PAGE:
Word of managers – Pauline Son

Covid-19, where do we stand today?

About 2 months ago, on the 27th of February, the first person infected by the coronavirus was taken to hospital in the Netherlands. Many measures were taken since then to prevent as much as possible the spread of the virus, protecting especially the weaker and elderly and make sure that the hospitals were able to provide sufficient care.

As in so many countries, life in the Netherlands changed entirely in many aspects, which obviously has a significant effect on both the Dutch and the internationals.

Our government describes the current situation as an intelligent lockdown. The three main rules for this are: stay as much as possible at home, work – if possible- from home and keep 1,5 meters distance from other persons.

The Dutch are allowed to leave their houses, and go for example, to a grocery store. To ensure, however, the 1.5m distance, only a limited number of people are allowed in shops. Grocery stores started to count the maximum number of shopping carts allowed inside the shop to guarantee this rule. Therefore you see people outside in a queue waiting for the next shopping cart to become available.

Schools, hairdressers, beauticians, restaurants, hotels, cinemas, gyms, physiotherapists and more are closed at least till 19th May. Public transport needs to take measures as well that the 1,5 meters distance can be maintained and therefore only people going to work are allowed in public transport. The elderly are not allowed to be visited in elderly homes.

Outside, only ‘groups’ of 2 persons maximum can gather together. Police will give a fine if you don’t follow the rules. To avoid the risk of being closer than the 1.5 meters distance, all (music) festivals are cancelled at least until 1st September.

The Dutch have been following the rules with discipline over the past weeks and as a result of this, last week some mitigation measures were announced!

On 11th May, primary schools and child care facilities will be opened again, and the children can attend half days to start with. Highschools hopefully will open again on 2nd June.

Children till the age of 12 can pick up their sports since this week, youngster as well, but this age group (till 16) still needs to keep a distance of 1,5 meters while doing their sports. Professional sports games, like the popular soccer competitions, are not allowed until September.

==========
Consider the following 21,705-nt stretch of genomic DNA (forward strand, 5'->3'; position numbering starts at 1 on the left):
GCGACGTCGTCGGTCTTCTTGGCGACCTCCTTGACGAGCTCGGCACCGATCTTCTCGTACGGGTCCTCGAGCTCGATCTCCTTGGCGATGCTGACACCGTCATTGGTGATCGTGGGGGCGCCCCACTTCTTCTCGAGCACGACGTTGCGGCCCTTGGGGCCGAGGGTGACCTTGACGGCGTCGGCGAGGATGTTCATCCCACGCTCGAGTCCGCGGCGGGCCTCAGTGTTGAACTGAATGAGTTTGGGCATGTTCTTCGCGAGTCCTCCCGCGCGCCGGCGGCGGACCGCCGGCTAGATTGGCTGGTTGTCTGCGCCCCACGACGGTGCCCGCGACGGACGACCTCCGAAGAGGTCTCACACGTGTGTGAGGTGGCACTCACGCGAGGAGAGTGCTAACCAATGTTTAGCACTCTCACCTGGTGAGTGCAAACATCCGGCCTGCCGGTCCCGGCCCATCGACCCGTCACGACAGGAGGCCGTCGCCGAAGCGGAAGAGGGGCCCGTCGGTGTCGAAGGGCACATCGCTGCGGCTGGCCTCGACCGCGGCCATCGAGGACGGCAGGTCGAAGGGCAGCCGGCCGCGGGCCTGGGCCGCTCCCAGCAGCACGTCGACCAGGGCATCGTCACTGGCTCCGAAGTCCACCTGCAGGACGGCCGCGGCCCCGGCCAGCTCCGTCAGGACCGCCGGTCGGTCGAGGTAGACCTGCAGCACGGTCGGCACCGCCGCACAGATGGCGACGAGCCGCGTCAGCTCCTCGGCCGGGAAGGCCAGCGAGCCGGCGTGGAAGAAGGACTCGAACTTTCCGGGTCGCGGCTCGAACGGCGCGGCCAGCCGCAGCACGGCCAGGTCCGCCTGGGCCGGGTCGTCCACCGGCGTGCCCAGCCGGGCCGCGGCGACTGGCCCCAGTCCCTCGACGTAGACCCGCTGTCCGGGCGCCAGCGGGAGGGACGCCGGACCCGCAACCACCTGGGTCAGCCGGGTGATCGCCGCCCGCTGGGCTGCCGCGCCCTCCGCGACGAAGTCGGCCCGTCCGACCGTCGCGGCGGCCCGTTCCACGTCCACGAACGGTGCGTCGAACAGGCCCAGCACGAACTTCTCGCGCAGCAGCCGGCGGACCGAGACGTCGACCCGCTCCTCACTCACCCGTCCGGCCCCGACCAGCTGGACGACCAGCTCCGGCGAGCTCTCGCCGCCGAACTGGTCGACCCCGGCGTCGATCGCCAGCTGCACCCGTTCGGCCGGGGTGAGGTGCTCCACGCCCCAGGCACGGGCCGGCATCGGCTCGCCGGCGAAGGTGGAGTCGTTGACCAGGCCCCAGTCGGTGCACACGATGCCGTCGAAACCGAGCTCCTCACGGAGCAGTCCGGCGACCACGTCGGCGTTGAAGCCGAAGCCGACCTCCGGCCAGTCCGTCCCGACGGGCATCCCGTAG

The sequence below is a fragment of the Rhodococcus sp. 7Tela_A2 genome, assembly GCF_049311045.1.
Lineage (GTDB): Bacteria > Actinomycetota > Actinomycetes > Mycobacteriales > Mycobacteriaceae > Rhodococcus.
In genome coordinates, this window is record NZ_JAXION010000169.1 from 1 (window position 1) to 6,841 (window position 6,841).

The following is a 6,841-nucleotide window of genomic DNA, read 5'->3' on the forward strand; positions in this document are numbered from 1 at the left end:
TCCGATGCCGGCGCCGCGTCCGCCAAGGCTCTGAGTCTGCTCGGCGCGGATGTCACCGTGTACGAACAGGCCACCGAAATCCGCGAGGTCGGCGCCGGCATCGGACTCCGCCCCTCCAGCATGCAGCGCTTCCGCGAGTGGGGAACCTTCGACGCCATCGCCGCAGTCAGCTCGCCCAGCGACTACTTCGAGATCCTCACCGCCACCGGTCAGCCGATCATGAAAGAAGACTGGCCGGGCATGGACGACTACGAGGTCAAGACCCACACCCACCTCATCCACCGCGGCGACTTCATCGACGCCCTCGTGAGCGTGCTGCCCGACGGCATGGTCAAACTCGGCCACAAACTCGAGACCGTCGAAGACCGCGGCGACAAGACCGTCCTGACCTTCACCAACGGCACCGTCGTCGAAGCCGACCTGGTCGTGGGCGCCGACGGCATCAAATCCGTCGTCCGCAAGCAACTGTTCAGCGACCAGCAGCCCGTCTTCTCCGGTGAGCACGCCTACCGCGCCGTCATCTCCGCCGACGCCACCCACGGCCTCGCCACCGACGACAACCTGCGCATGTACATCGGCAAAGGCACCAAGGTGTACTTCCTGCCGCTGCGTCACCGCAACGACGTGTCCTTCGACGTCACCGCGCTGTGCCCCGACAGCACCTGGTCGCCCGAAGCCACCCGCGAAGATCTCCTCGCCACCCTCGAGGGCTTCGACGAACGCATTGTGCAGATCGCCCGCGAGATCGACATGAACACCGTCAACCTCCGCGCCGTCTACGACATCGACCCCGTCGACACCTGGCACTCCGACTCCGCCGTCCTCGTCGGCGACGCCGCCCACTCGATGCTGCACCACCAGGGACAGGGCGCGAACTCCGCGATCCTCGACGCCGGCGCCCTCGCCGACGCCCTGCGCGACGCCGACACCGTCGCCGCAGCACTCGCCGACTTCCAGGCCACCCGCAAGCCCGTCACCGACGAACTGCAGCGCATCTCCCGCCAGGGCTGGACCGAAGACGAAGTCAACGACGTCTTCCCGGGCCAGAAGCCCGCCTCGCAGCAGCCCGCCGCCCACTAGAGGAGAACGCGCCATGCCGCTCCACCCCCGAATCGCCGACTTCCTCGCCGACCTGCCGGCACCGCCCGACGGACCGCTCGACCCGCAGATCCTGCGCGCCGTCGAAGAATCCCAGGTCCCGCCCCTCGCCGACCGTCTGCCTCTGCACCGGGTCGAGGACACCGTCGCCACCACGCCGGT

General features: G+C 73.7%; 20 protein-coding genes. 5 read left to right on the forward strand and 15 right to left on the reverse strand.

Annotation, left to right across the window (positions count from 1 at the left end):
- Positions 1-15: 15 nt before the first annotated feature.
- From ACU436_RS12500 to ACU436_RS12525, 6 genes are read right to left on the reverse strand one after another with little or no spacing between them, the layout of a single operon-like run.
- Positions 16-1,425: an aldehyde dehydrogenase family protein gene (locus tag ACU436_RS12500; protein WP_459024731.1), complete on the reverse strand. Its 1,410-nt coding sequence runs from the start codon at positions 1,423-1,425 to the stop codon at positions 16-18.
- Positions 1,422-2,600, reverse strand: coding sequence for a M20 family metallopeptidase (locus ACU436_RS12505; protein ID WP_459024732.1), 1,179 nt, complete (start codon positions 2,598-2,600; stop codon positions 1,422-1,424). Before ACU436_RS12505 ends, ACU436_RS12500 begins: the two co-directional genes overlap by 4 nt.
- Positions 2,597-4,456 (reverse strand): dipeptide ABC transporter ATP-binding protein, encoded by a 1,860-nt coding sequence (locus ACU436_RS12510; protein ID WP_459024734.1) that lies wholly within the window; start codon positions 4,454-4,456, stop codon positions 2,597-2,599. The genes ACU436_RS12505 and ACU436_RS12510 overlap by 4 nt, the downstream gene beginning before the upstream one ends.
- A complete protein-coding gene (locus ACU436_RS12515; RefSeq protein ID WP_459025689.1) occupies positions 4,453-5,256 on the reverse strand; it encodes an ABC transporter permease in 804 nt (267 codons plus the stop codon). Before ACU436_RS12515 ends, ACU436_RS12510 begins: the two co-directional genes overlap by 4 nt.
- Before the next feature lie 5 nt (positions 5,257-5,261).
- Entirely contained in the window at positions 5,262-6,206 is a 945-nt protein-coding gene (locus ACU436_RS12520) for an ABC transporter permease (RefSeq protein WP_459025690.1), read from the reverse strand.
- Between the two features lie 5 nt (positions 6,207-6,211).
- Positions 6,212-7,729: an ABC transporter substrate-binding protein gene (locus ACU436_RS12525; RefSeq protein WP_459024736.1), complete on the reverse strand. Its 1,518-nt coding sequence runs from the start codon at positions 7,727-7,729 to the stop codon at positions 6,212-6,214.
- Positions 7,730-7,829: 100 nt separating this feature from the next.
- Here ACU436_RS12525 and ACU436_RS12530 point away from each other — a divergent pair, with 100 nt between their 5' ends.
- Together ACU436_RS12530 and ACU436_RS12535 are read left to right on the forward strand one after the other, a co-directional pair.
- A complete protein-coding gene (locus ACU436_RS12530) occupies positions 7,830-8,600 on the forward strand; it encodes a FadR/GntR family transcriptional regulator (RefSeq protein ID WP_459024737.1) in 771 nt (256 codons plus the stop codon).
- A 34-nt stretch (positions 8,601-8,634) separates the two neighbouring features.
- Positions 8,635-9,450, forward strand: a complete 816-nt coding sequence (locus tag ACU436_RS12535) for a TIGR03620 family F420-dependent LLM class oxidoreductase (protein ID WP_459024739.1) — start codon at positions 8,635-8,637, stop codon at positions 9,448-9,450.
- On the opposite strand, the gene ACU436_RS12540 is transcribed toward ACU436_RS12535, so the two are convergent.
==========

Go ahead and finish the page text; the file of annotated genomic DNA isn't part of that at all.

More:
The above obviously affects the life of internationals living in the Netherlands. Like in the Dutch families, children and toddlers have been full time at home, but luckily now can return for 50% of the time. This will make it easier for parents to work from home efficiently (and get some rest!). Next to the discomfort that the above-mentioned facilities have closed, another consequence is that friends and family coming from countries outside of the Schengen area are unable to visit as the borders are closed at least till 15th May. Some international families have to deal with a split family situation as one of the couple might not have been able to travel home since the measures about the borders have been taken.  Some internationals probably might be able to start the new job, but will not have physical contact with their new colleagues as they need to work from home. As a result of this, corporates therefore, also can be reluctant to start with new employment contracts.

Although the reason is very sad and with financial consequences for landlords, there probably is an advantage for newly arriving internationals. We see that the housing market is getting less tense; the availability of properties increases because fewer people made the international move and arrived in the Netherlands. Today there are more properties to choose from, the urgency of making an over rushed decision is less, and probably there is some space for negotiation.

Expat Management Group is pleased to advise and assist you with renting a property in the current market situation.

Stay safe and we will keep you posted!

Pauline Son,

Director of Operations and Sales and Manager of Expat Management’s Relocation Team

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